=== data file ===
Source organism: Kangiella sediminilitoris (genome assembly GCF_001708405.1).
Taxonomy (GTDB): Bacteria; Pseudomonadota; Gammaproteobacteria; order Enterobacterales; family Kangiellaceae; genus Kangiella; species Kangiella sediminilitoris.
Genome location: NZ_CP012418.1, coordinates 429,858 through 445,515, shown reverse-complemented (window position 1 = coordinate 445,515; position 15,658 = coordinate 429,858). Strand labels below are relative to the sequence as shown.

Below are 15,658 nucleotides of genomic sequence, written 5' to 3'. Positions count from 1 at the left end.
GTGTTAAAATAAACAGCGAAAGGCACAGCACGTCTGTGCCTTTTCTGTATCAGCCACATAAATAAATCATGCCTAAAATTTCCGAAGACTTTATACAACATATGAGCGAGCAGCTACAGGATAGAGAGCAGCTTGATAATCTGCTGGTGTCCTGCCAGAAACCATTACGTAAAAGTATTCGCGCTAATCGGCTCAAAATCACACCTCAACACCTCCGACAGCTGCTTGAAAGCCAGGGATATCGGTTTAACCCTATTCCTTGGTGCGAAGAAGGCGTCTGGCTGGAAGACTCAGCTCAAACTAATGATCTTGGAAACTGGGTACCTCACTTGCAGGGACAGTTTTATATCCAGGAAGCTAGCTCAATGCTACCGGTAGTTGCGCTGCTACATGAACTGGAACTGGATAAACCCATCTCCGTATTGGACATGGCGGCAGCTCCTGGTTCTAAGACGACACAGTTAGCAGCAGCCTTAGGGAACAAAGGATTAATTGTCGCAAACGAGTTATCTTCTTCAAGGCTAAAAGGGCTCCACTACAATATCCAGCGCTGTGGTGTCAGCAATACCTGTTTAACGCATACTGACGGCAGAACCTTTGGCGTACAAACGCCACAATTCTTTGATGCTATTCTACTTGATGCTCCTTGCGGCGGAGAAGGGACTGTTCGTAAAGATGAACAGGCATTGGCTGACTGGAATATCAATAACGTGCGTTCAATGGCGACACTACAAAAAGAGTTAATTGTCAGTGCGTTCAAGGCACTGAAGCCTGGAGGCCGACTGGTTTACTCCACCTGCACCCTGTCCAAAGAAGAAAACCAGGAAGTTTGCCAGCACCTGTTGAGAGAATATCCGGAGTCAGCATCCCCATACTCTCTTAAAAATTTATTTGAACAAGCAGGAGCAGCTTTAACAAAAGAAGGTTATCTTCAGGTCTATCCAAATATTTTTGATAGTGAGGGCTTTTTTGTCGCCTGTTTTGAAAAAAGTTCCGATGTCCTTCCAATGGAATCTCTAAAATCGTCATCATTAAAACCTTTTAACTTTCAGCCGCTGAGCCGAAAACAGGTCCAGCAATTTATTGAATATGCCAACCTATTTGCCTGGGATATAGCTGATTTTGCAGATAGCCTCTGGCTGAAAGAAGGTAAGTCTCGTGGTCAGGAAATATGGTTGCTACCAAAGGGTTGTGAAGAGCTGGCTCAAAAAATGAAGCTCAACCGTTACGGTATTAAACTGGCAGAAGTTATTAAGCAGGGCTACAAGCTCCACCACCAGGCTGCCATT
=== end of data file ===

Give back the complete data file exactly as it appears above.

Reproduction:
Source organism: Kangiella sediminilitoris (genome assembly GCF_001708405.1).
Taxonomy (GTDB): Bacteria; Pseudomonadota; Gammaproteobacteria; order Enterobacterales; family Kangiellaceae; genus Kangiella; species Kangiella sediminilitoris.
Genome location: NZ_CP012418.1, coordinates 429,858 through 445,515, shown reverse-complemented (window position 1 = coordinate 445,515; position 15,658 = coordinate 429,858). Strand labels below are relative to the sequence as shown.

Below are 15,658 nucleotides of genomic sequence, written 5' to 3'. Positions count from 1 at the left end.
GTGTTAAAATAAACAGCGAAAGGCACAGCACGTCTGTGCCTTTTCTGTATCAGCCACATAAATAAATCATGCCTAAAATTTCCGAAGACTTTATACAACATATGAGCGAGCAGCTACAGGATAGAGAGCAGCTTGATAATCTGCTGGTGTCCTGCCAGAAACCATTACGTAAAAGTATTCGCGCTAATCGGCTCAAAATCACACCTCAACACCTCCGACAGCTGCTTGAAAGCCAGGGATATCGGTTTAACCCTATTCCTTGGTGCGAAGAAGGCGTCTGGCTGGAAGACTCAGCTCAAACTAATGATCTTGGAAACTGGGTACCTCACTTGCAGGGACAGTTTTATATCCAGGAAGCTAGCTCAATGCTACCGGTAGTTGCGCTGCTACATGAACTGGAACTGGATAAACCCATCTCCGTATTGGACATGGCGGCAGCTCCTGGTTCTAAGACGACACAGTTAGCAGCAGCCTTAGGGAACAAAGGATTAATTGTCGCAAACGAGTTATCTTCTTCAAGGCTAAAAGGGCTCCACTACAATATCCAGCGCTGTGGTGTCAGCAATACCTGTTTAACGCATACTGACGGCAGAACCTTTGGCGTACAAACGCCACAATTCTTTGATGCTATTCTACTTGATGCTCCTTGCGGCGGAGAAGGGACTGTTCGTAAAGATGAACAGGCATTGGCTGACTGGAATATCAATAACGTGCGTTCAATGGCGACACTACAAAAAGAGTTAATTGTCAGTGCGTTCAAGGCACTGAAGCCTGGAGGCCGACTGGTTTACTCCACCTGCACCCTGTCCAAAGAAGAAAACCAGGAAGTTTGCCAGCACCTGTTGAGAGAATATCCGGAGTCAGCATCCCCATACTCTCTTAAAAATTTATTTGAACAAGCAGGAGCAGCTTTAACAAAAGAAGGTTATCTTCAGGTCTATCCAAATATTTTTGATAGTGAGGGCTTTTTTGTCGCCTGTTTTGAAAAAAGTTCCGATGTCCTTCCAATGGAATCTCTAAAATCGTCATCATTAAAACCTTTTAACTTTCAGCCGCTGAGCCGAAAACAGGTCCAGCAATTTATTGAATATGCCAACCTATTTGCCTGGGATATAGCTGATTTTGCAGATAGCCTCTGGCTGAAAGAAGGTAAGTCTCGTGGTCAGGAAATATGGTTGCTACCAAAGGGTTGTGAAGAGCTGGCTCAAAAAATGAAGCTCAACCGTTACGGTATTAAACTGGCAGAAGTTATTAAGCAGGGCTACAAGCTCCACCACCAGGCTGCCATT